Snapchat Inches Toward Direct Response In New ‘X-Men’ Campaign

snapchatA new Snapchat campaign from 20th Century Fox for “X-Men: Apocalypse” will drive awareness and ticket sales for the movie's Friday premier.

Snapchat has run plenty of branding-oriented campaigns, but this new effort is one of very few forays that include a direct-response component (in the form of a Fandango e-commerce call to action), a Snapchat spokesperson told AdExchanger.

For 24 hours, Snapchat featured nine augmented reality (AR) lenses that superimposed images of “X-Men” characters on users' faces. Users could capture images in photo or video format and push them out as direct messages to friends that disappear in less than 10 seconds, or as “stories” to their wider communities that vanish in 24 hours.

Also, Snapchat’s Discover platform, where publishers package bite-sized content, will include interactive vertical video ads that link to a 20th Century Fox site. The app will prompt users who engage with the ad to “swipe up” to enter their ZIP code, and then redirect them to Fandango to buy tickets for a showing at their local theater. The ads will run until Thursday.

The vertical video units, dubbed “Interactive 3V ads” in Snapchat's lingo, will not contain a buy button in-app, but will maintain a native user experience when linking out to both sites, Snapchat’s spokesperson said.

Snapchat will charge 20th Century Fox for ads on a CPM basis, and will share metrics around video views, completion rates and reach.

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Snapchat’s Ad Game

Snapchat announced its first slate of native ad products at last year’s Cannes Lions festival and has kept things relatively quiet as it ramps up. The platform, with its 10 billion video views per day and wide reach with the coveted 18-24 demographic in the US (60% of its users are 13-24 years old), is seen as strongly positioned to contend with Facebook and Google in mobile.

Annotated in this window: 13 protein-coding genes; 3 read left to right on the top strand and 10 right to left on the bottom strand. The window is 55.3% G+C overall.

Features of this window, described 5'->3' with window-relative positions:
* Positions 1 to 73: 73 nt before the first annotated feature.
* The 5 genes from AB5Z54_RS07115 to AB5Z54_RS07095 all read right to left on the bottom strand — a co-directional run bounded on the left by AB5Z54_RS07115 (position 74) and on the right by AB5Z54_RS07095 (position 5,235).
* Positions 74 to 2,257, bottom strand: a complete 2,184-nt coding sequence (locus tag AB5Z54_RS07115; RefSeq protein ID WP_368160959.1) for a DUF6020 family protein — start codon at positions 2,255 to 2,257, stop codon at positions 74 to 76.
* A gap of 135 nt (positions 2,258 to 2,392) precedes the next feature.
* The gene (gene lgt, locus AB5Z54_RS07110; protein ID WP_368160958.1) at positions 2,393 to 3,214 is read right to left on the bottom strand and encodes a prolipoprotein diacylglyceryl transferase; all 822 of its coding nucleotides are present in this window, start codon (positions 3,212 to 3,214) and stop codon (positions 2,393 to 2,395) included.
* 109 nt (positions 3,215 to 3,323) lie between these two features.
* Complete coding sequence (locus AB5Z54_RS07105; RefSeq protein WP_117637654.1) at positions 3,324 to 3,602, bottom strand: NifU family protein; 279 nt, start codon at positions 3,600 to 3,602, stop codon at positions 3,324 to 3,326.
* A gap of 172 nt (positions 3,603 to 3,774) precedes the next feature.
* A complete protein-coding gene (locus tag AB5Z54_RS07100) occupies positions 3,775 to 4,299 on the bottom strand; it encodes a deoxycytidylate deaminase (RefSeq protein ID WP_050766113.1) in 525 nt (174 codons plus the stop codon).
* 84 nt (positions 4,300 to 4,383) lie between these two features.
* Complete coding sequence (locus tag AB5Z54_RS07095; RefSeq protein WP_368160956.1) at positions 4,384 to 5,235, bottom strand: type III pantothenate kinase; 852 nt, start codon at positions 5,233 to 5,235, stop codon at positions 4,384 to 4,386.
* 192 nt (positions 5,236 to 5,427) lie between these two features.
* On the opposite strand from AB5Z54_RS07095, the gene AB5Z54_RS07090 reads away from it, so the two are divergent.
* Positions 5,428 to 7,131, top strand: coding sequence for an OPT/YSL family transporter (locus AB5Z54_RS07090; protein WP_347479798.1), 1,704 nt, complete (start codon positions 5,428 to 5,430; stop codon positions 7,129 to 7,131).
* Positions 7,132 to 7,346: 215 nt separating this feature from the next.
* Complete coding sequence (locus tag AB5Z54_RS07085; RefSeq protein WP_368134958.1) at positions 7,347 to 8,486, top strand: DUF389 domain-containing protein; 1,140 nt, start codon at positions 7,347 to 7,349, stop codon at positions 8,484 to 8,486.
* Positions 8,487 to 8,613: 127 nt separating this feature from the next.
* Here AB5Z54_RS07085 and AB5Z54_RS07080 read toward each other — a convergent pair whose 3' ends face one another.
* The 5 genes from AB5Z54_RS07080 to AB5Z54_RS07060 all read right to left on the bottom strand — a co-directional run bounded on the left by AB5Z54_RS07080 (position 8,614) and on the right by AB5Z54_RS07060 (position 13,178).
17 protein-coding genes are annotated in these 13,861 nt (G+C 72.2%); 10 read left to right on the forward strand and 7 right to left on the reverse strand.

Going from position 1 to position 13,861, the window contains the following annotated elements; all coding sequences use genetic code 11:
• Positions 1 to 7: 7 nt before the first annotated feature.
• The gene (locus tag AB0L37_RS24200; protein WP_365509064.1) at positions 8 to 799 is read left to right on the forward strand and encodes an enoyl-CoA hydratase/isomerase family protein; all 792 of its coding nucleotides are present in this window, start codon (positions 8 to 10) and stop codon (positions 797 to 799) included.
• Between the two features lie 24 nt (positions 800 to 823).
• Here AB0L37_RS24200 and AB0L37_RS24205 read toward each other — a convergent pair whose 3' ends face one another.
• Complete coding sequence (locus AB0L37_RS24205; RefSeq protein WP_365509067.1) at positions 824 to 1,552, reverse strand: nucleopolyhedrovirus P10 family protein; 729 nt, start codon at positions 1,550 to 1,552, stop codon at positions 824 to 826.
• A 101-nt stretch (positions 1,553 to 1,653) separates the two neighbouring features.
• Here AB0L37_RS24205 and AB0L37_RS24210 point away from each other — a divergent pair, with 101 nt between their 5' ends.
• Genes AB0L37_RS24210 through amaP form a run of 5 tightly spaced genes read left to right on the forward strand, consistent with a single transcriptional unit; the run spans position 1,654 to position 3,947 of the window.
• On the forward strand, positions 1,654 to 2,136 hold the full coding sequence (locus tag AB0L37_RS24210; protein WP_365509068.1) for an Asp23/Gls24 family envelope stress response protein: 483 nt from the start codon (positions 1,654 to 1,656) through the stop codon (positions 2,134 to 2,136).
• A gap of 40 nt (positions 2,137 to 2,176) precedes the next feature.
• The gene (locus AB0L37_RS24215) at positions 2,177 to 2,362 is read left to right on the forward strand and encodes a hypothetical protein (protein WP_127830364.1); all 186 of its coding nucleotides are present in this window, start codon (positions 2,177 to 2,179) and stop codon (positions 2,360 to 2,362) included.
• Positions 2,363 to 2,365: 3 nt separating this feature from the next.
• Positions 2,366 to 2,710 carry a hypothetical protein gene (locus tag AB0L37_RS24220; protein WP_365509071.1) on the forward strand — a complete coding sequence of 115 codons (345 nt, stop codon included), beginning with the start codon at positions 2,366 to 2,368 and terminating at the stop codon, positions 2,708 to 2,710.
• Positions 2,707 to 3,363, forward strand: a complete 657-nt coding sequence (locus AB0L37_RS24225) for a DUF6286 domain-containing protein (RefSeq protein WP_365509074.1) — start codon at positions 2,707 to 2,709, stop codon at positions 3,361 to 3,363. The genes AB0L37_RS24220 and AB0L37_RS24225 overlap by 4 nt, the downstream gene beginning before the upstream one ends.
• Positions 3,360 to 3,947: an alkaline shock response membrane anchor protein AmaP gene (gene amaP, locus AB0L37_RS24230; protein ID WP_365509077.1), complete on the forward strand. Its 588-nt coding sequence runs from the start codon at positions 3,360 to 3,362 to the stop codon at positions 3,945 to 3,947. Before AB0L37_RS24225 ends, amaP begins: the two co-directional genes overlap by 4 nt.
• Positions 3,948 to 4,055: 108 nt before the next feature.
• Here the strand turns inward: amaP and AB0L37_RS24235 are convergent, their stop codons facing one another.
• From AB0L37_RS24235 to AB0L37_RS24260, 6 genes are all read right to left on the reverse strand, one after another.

Snapchat offers three native ad products: 3V units, AR lenses and sponsored geofilters.

3V units of the sort employed to plug the “X-Men” film come in four formats: skippable vertical videos or creative, app install prompts, rich articles and interactive web views. Advertisers can place 3V ads on Discover or within its Live Stories platform.

Interactive 3V web view units mimic Discover’s “swipe up” feature to direct users to an e-commerce experience. Recent test campaigns from Target and Lancôme allowed users to purchase products from both retailers without leaving the app. The feature is still in beta.

Second, AR lenses impose 3-D creative on a user’s face, which he or she can then directly send to friends or broadcast to communities as a 24-hour story. Twentieth Century Fox was the first advertiser to tap the unit on Halloween to promote the premier of “The Peanuts” movie.

Branded AR lenses have drawn strong engagement. Users interact with the units extensively, in some cases for upward of 30 seconds, before pushing them out to friends directly.

Take Taco Bell, which raked in 224 million video views and saw average user engagement times of 24 seconds with its AR filter on Cinco De Mayo, turning users’ heads into giant tacos that exploded when they held their finger down on the screen. In a world where advertisers struggle for three seconds of consumer attention, such high engagement levels aren't trivial.

Snapchat’s third ad unit is sponsored geofilters, which allow brands to target users with creative based on their location and proximity to a store, movie theater or other physical brand location.

Measuring Ephemeral Views

While its direct-response offering is undeniably nascent, Snapchat is beefing up its measurement capabilities in general – which could speak to a greater focus on performance-based advertising down the line.

The platform inked a partnership with Nielsen in February to measure its 3V video ads in the same way it does TV ads, under the researcher's Mobile Digital Ad Ratings methodology.

Snapchat also partners with Millward Brown Digital, Sizmek and Innovid to gather metrics on views and reach. And it recently brought on comScore to measure traffic to its Discover platform.

Revised to reflect the correct names of measurement partner companies.

 

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